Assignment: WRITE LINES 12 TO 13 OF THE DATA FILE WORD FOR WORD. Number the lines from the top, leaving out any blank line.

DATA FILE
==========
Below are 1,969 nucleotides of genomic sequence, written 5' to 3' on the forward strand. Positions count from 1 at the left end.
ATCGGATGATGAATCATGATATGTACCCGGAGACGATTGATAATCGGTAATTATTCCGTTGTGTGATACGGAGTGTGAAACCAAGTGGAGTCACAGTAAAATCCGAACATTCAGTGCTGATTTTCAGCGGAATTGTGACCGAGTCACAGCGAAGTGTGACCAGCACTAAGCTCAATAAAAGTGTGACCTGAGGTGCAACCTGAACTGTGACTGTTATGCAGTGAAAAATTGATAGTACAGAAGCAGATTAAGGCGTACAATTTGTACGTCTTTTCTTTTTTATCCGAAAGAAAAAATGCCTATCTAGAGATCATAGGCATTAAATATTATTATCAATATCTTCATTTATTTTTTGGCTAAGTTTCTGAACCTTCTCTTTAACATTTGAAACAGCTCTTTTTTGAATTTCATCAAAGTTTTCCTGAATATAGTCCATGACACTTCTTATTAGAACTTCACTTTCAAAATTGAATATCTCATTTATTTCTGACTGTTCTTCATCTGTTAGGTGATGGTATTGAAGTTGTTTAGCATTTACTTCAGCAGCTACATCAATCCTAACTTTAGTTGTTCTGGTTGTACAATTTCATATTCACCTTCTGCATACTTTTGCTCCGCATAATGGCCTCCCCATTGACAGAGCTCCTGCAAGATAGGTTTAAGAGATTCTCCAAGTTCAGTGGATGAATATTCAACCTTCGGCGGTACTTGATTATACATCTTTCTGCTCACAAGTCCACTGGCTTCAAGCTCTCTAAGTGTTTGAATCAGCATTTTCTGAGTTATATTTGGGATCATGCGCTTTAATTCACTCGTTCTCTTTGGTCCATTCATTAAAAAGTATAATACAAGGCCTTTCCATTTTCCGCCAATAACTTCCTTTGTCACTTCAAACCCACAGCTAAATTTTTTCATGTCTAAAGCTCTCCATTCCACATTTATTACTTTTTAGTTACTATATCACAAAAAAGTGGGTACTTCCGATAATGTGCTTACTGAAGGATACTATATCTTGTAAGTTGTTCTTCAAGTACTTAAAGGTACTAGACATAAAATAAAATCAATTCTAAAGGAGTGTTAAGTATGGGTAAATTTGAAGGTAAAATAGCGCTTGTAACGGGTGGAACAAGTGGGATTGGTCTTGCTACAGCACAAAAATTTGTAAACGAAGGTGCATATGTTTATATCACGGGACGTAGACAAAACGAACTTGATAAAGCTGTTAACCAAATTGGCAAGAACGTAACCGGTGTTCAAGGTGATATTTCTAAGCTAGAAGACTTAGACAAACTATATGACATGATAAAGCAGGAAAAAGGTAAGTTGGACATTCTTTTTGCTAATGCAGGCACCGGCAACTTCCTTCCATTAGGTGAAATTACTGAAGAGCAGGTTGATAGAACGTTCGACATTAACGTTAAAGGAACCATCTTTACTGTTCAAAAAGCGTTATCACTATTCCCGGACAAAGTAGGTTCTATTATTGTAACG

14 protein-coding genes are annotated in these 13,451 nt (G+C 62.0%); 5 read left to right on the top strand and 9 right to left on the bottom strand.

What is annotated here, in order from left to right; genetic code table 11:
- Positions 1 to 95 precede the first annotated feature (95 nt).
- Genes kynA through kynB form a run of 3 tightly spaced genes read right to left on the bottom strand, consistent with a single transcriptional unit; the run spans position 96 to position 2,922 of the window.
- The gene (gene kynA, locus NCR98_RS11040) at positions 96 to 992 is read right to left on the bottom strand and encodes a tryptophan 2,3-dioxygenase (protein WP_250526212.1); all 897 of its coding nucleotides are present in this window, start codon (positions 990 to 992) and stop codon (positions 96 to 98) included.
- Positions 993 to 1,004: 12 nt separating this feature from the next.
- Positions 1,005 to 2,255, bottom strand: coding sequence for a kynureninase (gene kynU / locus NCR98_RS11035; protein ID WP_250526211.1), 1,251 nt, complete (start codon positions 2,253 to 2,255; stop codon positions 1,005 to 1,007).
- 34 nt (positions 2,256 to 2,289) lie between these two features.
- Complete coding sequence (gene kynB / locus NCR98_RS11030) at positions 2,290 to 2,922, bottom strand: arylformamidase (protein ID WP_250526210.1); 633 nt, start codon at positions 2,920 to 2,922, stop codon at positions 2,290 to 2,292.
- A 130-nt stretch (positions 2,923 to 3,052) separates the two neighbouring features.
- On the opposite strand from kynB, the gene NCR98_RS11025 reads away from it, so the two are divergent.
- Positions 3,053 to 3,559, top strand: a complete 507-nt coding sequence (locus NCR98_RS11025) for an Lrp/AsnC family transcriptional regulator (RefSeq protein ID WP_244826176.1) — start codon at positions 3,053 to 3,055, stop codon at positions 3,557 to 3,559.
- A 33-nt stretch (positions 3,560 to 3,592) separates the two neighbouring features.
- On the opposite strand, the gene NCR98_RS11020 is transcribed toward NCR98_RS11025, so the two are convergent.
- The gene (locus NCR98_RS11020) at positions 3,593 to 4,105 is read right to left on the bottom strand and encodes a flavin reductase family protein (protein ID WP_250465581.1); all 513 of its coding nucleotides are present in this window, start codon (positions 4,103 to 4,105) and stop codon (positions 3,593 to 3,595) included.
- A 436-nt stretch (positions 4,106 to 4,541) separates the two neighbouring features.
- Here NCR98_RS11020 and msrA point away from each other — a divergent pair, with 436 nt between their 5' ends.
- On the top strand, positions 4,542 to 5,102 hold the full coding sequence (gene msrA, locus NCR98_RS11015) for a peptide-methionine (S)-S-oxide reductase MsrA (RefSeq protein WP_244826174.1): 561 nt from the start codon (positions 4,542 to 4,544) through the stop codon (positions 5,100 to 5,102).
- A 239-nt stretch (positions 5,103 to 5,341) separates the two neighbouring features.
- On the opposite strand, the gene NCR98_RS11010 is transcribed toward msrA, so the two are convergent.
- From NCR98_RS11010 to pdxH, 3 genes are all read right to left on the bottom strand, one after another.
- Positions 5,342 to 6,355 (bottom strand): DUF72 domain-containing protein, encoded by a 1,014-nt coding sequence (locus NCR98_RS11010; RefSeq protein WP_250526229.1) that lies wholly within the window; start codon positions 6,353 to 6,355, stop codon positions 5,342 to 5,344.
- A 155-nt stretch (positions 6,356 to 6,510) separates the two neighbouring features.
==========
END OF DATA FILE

- A 130-nt stretch (positions 2,923 to 3,052) separates the two neighbouring features.
- On the opposite strand from kynB, the gene NCR98_RS11025 reads away from it, so the two are divergent.